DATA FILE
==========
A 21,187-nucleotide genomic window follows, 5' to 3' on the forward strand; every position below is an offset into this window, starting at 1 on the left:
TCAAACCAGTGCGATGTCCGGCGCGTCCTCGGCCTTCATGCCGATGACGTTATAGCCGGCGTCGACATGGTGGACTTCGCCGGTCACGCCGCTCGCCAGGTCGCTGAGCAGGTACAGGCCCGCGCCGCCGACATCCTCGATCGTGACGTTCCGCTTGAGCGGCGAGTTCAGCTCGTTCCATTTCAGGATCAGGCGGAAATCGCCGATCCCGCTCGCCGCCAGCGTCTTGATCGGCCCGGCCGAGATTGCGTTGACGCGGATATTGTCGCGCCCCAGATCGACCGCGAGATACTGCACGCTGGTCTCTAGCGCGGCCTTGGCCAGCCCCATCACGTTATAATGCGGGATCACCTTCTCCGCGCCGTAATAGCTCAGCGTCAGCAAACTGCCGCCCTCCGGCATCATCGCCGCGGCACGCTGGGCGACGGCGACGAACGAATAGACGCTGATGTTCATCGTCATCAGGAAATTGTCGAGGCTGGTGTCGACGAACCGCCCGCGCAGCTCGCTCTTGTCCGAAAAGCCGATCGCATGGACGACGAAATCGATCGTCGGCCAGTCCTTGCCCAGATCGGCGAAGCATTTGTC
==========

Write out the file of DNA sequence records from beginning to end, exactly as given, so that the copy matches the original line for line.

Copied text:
A 21,187-nucleotide genomic window follows, 5' to 3' on the forward strand; every position below is an offset into this window, starting at 1 on the left:
TCAAACCAGTGCGATGTCCGGCGCGTCCTCGGCCTTCATGCCGATGACGTTATAGCCGGCGTCGACATGGTGGACTTCGCCGGTCACGCCGCTCGCCAGGTCGCTGAGCAGGTACAGGCCCGCGCCGCCGACATCCTCGATCGTGACGTTCCGCTTGAGCGGCGAGTTCAGCTCGTTCCATTTCAGGATCAGGCGGAAATCGCCGATCCCGCTCGCCGCCAGCGTCTTGATCGGCCCGGCCGAGATTGCGTTGACGCGGATATTGTCGCGCCCCAGATCGACCGCGAGATACTGCACGCTGGTCTCTAGCGCGGCCTTGGCCAGCCCCATCACGTTATAATGCGGGATCACCTTCTCCGCGCCGTAATAGCTCAGCGTCAGCAAACTGCCGCCCTCCGGCATCATCGCCGCGGCACGCTGGGCGACGGCGACGAACGAATAGACGCTGATGTTCATCGTCATCAGGAAATTGTCGAGGCTGGTGTCGACGAACCGCCCGCGCAGCTCGCTCTTGTCCGAAAAGCCGATCGCATGGACGACGAAATCGATCGTCGGCCAGTCCTTGCCCAGATCGGCGAAGCATTTGTC